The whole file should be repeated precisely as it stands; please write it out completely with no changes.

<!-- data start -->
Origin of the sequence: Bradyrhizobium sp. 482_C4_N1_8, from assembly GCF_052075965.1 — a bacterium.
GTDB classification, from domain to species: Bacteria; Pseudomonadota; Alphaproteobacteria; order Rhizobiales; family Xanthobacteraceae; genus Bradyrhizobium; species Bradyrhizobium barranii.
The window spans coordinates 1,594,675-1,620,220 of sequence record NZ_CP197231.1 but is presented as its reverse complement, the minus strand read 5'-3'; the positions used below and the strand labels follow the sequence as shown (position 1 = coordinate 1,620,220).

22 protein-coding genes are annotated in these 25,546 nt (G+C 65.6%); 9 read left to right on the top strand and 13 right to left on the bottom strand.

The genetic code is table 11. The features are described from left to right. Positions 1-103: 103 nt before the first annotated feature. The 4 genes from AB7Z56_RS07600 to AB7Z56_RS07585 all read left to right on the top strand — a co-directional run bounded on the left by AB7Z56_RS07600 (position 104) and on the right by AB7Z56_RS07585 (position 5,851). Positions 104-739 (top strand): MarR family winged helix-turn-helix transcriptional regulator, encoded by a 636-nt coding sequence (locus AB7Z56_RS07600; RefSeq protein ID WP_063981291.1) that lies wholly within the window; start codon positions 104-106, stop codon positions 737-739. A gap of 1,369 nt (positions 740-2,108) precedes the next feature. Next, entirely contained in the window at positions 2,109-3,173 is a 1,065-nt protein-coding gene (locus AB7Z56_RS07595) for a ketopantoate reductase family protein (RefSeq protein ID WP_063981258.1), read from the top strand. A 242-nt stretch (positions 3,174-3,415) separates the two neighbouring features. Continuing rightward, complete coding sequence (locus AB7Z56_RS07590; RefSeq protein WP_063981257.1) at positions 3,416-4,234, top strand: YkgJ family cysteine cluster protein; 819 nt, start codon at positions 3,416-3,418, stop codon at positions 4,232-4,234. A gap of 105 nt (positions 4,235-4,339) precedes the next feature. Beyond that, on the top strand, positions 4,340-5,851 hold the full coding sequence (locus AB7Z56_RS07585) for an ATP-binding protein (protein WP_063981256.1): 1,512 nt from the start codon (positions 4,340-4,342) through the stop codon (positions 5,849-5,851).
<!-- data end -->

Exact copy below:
Origin of the sequence: Bradyrhizobium sp. 482_C4_N1_8, from assembly GCF_052075965.1 — a bacterium.
GTDB classification, from domain to species: Bacteria; Pseudomonadota; Alphaproteobacteria; order Rhizobiales; family Xanthobacteraceae; genus Bradyrhizobium; species Bradyrhizobium barranii.
The window spans coordinates 1,594,675-1,620,220 of sequence record NZ_CP197231.1 but is presented as its reverse complement, the minus strand read 5'-3'; the positions used below and the strand labels follow the sequence as shown (position 1 = coordinate 1,620,220).

22 protein-coding genes are annotated in these 25,546 nt (G+C 65.6%); 9 read left to right on the top strand and 13 right to left on the bottom strand.

The genetic code is table 11. The features are described from left to right. Positions 1-103: 103 nt before the first annotated feature. The 4 genes from AB7Z56_RS07600 to AB7Z56_RS07585 all read left to right on the top strand — a co-directional run bounded on the left by AB7Z56_RS07600 (position 104) and on the right by AB7Z56_RS07585 (position 5,851). Positions 104-739 (top strand): MarR family winged helix-turn-helix transcriptional regulator, encoded by a 636-nt coding sequence (locus AB7Z56_RS07600; RefSeq protein ID WP_063981291.1) that lies wholly within the window; start codon positions 104-106, stop codon positions 737-739. A gap of 1,369 nt (positions 740-2,108) precedes the next feature. Next, entirely contained in the window at positions 2,109-3,173 is a 1,065-nt protein-coding gene (locus AB7Z56_RS07595) for a ketopantoate reductase family protein (RefSeq protein ID WP_063981258.1), read from the top strand. A 242-nt stretch (positions 3,174-3,415) separates the two neighbouring features. Continuing rightward, complete coding sequence (locus AB7Z56_RS07590; RefSeq protein WP_063981257.1) at positions 3,416-4,234, top strand: YkgJ family cysteine cluster protein; 819 nt, start codon at positions 3,416-3,418, stop codon at positions 4,232-4,234. A gap of 105 nt (positions 4,235-4,339) precedes the next feature. Beyond that, on the top strand, positions 4,340-5,851 hold the full coding sequence (locus AB7Z56_RS07585) for an ATP-binding protein (protein WP_063981256.1): 1,512 nt from the start codon (positions 4,340-4,342) through the stop codon (positions 5,849-5,851).